Phew! That was a lot of definitions at the beginning of our BFS algorithm.

It’s time to put those shiny new variables to good use!

Here’s the basic plan for what we’re doing:

loop through queue while the queue is not empty: set current_vertex & path equal to first vertex & path on queue add current_vertex to visited set loop through each neighbor of current_vertex in graph



Below your definition of visited, start a while loop that runs as long as something is on the bfs_queue.


Inside the loop body, use Python’s so-handy-you-can’t-believe-you-didn’t-think-of-it multiple assignment to set the new variable current_vertex and path equal to the first element on bfs_queue.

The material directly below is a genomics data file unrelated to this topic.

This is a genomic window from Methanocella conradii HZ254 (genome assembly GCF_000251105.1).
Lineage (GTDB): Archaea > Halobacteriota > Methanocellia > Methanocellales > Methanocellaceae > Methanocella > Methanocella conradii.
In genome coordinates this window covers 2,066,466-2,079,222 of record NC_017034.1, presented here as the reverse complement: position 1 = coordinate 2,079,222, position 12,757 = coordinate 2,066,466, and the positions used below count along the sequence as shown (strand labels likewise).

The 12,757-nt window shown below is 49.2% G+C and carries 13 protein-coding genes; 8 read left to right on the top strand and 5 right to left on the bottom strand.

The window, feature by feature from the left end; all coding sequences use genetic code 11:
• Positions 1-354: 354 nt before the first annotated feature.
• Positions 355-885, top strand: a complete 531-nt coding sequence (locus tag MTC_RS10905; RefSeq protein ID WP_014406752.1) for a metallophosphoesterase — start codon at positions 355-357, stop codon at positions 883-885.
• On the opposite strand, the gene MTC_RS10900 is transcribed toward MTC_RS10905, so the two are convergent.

Make sure to remove the queue element from the queue so the function doesn’t get stuck in an infinite loop!


Still inside the while loop, add current_vertex to the set of visited nodes.


Now we need to look at all neighboring vertices! Just as we did with DFS, we can access this set from the graph’s value mapped to the current_vertex key.

Set up a for loop to iterate over each neighbor in this set of neighboring vertices.

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